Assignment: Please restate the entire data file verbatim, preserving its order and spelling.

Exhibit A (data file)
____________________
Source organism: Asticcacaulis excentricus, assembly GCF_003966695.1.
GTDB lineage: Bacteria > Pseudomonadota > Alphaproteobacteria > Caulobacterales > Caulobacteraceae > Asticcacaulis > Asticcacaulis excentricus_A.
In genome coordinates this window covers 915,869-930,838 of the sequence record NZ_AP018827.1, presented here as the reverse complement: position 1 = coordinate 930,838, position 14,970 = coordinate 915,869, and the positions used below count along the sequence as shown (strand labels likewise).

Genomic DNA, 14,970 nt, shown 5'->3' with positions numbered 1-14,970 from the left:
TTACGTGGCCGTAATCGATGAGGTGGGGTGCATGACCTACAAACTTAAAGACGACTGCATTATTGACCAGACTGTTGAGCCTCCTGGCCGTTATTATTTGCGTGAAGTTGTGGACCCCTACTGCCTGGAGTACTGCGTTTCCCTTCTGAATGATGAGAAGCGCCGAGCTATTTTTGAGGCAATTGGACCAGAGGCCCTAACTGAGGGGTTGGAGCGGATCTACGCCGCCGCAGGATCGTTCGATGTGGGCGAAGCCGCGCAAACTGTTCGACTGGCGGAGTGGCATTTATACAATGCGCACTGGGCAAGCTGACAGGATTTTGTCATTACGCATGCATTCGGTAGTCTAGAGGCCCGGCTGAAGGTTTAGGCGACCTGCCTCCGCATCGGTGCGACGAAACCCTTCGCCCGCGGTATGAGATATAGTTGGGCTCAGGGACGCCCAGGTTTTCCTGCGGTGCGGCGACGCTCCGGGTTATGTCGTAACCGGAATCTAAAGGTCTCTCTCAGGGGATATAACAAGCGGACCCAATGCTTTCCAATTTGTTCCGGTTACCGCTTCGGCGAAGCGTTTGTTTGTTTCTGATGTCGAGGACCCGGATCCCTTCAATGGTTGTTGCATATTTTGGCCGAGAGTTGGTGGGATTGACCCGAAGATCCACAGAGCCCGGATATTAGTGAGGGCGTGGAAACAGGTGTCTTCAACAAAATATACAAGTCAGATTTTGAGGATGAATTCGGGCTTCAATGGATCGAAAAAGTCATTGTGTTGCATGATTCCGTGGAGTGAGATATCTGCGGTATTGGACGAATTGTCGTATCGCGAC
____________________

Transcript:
Source organism: Asticcacaulis excentricus, assembly GCF_003966695.1.
GTDB lineage: Bacteria > Pseudomonadota > Alphaproteobacteria > Caulobacterales > Caulobacteraceae > Asticcacaulis > Asticcacaulis excentricus_A.
In genome coordinates this window covers 915,869-930,838 of the sequence record NZ_AP018827.1, presented here as the reverse complement: position 1 = coordinate 930,838, position 14,970 = coordinate 915,869, and the positions used below count along the sequence as shown (strand labels likewise).

Genomic DNA, 14,970 nt, shown 5'->3' with positions numbered 1-14,970 from the left:
TTACGTGGCCGTAATCGATGAGGTGGGGTGCATGACCTACAAACTTAAAGACGACTGCATTATTGACCAGACTGTTGAGCCTCCTGGCCGTTATTATTTGCGTGAAGTTGTGGACCCCTACTGCCTGGAGTACTGCGTTTCCCTTCTGAATGATGAGAAGCGCCGAGCTATTTTTGAGGCAATTGGACCAGAGGCCCTAACTGAGGGGTTGGAGCGGATCTACGCCGCCGCAGGATCGTTCGATGTGGGCGAAGCCGCGCAAACTGTTCGACTGGCGGAGTGGCATTTATACAATGCGCACTGGGCAAGCTGACAGGATTTTGTCATTACGCATGCATTCGGTAGTCTAGAGGCCCGGCTGAAGGTTTAGGCGACCTGCCTCCGCATCGGTGCGACGAAACCCTTCGCCCGCGGTATGAGATATAGTTGGGCTCAGGGACGCCCAGGTTTTCCTGCGGTGCGGCGACGCTCCGGGTTATGTCGTAACCGGAATCTAAAGGTCTCTCTCAGGGGATATAACAAGCGGACCCAATGCTTTCCAATTTGTTCCGGTTACCGCTTCGGCGAAGCGTTTGTTTGTTTCTGATGTCGAGGACCCGGATCCCTTCAATGGTTGTTGCATATTTTGGCCGAGAGTTGGTGGGATTGACCCGAAGATCCACAGAGCCCGGATATTAGTGAGGGCGTGGAAACAGGTGTCTTCAACAAAATATACAAGTCAGATTTTGAGGATGAATTCGGGCTTCAATGGATCGAAAAAGTCATTGTGTTGCATGATTCCGTGGAGTGAGATATCTGCGGTATTGGACGAATTGTCGTATCGCGAC